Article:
“Architecture of the Portrait”: Illustrations by Francisca Álvarez Ainzúa from Arch Daily

Chilean architect and illustrator Francisca Álvarez Ainzúa created “Architecture of the Portrait”: a series of illustrations of renowned architects drawn with the precision and accuracy of a fineliner. In order to choose the protagonists of her geometrical analyses, the architect states a preference for strong character and the presence of imperfections, which imparts a certain richness to the representation.

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The architectural construction of the face is done using lines to create a hatch effect. Next, she adds color that pays tribute to the traditional default CAD shades: yellow, cyan and magenta.

More: http://www.archdaily.com/868255/architecture-of-the-portrait-illustrations-by-francisca-alvarez-ainzua#_=_

On display in the Treasures Gallery: Humayun’s meeting with Shah Tahmasp from The British Library Blog

In conjunction with the British Library’s Learning Team, we recently held a very successful study day:  Mughal India: Art and Culture. To coincide with the event, we have installed three new ʻMughalʼ manuscripts in the Sir John Ritblat Treasures Gallery. These are: A Royal copy of Nizami’s ‘Five poems’, dating from Herat, ca.1494 (Or. 6810, f. 3r), A mother rebukes her arrogant son, a copy of Saʻdi’s Būstān dated at Agra, 1629 (Add. 27262, f. 145r) and, the subject of my post today, Humayun received by the Safavid ruler Shah Tahmasp of Iran, from Abu’l-Fazl’s Akbarnāmah, dating from Agra, ca. 1602-3 (Or. 12988, f. 98r).

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More: http://blogs.bl.uk/asian-and-african/2017/04/on-display-in-the-treasures-gallery-humayuns-meeting-with-shah-tahmasp.html?utm_source=feedburner&utm_medium=email&utm_campaign=Feed%3A+asian-and-african+%28Asia+and+Africa%29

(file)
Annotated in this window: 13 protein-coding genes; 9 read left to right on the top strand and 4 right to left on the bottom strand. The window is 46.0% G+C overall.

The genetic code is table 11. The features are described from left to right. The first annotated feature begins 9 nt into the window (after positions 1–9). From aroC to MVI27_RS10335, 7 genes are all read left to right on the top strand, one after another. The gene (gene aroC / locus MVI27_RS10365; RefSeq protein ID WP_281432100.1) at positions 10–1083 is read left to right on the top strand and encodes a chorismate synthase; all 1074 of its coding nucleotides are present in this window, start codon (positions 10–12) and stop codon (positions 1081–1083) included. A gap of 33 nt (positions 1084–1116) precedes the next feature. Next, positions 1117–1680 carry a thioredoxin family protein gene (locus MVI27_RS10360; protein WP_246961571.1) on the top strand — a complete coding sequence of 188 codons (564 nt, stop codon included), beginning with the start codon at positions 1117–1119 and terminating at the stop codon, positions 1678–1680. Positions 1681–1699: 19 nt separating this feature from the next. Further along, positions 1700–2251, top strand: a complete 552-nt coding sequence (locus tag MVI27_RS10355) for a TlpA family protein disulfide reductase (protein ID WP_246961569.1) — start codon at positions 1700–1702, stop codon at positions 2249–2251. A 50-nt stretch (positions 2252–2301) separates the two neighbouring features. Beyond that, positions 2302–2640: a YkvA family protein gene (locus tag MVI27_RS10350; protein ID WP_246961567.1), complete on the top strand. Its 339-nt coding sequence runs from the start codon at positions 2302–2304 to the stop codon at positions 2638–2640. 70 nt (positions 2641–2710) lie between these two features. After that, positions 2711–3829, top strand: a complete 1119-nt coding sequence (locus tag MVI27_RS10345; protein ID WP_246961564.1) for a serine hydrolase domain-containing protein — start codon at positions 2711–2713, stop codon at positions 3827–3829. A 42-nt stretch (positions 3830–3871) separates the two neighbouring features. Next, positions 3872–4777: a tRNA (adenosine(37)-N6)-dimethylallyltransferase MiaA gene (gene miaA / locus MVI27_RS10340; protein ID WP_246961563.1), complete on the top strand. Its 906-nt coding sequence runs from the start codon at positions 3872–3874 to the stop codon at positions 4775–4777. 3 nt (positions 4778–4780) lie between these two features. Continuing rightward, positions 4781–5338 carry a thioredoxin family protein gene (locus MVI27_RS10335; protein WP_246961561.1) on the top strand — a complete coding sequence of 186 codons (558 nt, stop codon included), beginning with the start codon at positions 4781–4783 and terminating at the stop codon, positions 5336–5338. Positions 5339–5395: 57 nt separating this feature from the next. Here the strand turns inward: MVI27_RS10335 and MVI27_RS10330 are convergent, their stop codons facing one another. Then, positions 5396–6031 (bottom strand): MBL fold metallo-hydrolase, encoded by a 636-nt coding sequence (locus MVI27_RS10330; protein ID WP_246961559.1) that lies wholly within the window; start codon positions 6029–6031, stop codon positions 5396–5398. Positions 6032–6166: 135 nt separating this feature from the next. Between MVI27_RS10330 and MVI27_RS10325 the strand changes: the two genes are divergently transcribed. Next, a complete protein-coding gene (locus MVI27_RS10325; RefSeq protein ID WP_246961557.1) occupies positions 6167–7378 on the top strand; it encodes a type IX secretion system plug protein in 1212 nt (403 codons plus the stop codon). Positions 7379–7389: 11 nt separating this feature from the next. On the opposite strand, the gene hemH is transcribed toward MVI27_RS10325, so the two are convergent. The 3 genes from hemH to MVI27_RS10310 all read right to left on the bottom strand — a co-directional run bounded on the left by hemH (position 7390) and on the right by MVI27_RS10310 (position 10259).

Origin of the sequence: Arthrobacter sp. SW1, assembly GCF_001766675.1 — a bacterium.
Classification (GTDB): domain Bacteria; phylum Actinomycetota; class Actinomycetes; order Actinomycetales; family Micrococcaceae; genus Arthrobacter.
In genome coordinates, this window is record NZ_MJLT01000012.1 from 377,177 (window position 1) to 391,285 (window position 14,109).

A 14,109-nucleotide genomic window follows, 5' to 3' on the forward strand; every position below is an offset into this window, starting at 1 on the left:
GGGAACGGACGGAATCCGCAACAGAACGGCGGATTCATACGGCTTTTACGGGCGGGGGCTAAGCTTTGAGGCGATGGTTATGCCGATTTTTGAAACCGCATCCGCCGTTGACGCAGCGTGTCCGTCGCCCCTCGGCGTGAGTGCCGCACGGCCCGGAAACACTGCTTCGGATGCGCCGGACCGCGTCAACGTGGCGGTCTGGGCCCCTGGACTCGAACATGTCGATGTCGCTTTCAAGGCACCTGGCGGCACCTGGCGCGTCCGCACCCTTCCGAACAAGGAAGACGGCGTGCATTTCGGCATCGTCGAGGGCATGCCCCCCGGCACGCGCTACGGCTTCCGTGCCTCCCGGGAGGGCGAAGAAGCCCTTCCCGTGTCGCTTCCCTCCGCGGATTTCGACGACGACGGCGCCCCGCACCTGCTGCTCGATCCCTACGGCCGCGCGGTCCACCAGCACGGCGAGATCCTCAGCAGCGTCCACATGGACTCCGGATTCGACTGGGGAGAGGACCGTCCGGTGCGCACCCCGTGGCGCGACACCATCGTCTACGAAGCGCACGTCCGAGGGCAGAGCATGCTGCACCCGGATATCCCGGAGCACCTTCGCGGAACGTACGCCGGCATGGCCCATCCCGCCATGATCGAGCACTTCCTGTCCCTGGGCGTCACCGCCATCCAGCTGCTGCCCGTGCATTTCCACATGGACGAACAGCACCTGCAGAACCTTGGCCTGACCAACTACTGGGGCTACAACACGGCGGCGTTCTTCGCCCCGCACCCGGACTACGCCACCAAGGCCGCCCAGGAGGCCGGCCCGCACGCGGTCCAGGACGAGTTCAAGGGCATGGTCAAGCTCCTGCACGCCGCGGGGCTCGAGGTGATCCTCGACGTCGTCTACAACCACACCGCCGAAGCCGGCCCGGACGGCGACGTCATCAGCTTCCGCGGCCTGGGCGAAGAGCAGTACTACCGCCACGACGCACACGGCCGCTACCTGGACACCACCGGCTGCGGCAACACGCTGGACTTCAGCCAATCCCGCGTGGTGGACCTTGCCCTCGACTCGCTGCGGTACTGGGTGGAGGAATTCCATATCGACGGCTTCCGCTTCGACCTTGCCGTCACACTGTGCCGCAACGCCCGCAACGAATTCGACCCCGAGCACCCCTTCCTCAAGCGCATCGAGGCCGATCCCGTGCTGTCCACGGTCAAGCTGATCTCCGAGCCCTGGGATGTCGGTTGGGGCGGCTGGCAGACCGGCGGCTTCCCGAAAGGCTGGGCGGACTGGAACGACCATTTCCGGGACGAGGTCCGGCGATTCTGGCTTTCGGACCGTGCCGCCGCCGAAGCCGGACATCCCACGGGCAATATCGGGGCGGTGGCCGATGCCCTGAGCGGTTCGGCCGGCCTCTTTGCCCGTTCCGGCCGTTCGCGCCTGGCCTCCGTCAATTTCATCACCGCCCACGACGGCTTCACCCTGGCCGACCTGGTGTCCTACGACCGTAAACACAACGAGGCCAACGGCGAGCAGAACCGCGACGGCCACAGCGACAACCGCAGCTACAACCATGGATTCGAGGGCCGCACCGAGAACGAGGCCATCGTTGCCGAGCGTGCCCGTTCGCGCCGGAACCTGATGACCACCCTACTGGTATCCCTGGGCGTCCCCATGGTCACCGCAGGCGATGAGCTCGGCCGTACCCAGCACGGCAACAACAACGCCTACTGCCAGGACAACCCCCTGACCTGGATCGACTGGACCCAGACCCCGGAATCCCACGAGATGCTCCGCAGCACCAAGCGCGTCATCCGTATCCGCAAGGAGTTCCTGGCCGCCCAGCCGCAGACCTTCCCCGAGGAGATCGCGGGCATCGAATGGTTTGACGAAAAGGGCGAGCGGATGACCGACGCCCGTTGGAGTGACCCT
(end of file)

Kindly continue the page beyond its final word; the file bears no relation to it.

An artist is pasting images of paintings from museums on Indian street corners from Scroll.In

Julien de Casabianca ‘rescues’ the subjects of famous paintings from their frames and takes them for outings in the city.

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When French and Corsican visual artist Julien de Casabianca visited The Louvre, a museum filled with the work of universally revered artists like Leonardo da Vinci, Caravaggio and Rembrandt, he was inspired by an obscure painting featuring a beautiful young female prisoner. “I had a Prince Charming compulsion to liberate her from the castle,” he confessed.

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While the urge to swoop in and save the damsel was a primitive one, de Casabianca’s idea of rescue was unusual – he photographed the painting, printed an enlarged copy of it and pasted it on an old and decrepit wall in Paris.

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New Dale Grimshaw Street Art In Brick Lane

London Calling Blog

Last week saw Street Artist Dale Grimshaw set to create his latest mural in Hanbury Street just off of Brick Lane, ahead of his current solo exhibition ‘Pride & Prejudice’ at the well Hung Gallery in Hoxton (which we have been to see, is fantastic, and shall be reviewing soon). The fantastic work features a Papua New Guinea tribesman as its subject and is yet again a real delight to gaze upon. The work featuring Dale Grimshaw’s signature subject style, maintaining a preference for strongly tribal portraits, on this occasion accompanied with graffiti presented as part of the warriors decorative presetation. all fused with that air-brushed effect that makes for such exquisite images, enthused with a sense of passion and depth that is just fundamentally Dale Grimshaw, always an absolute pleasure to witness. This work was put up with support from Mark Hat, Monoprixx & Not Banksy Forum.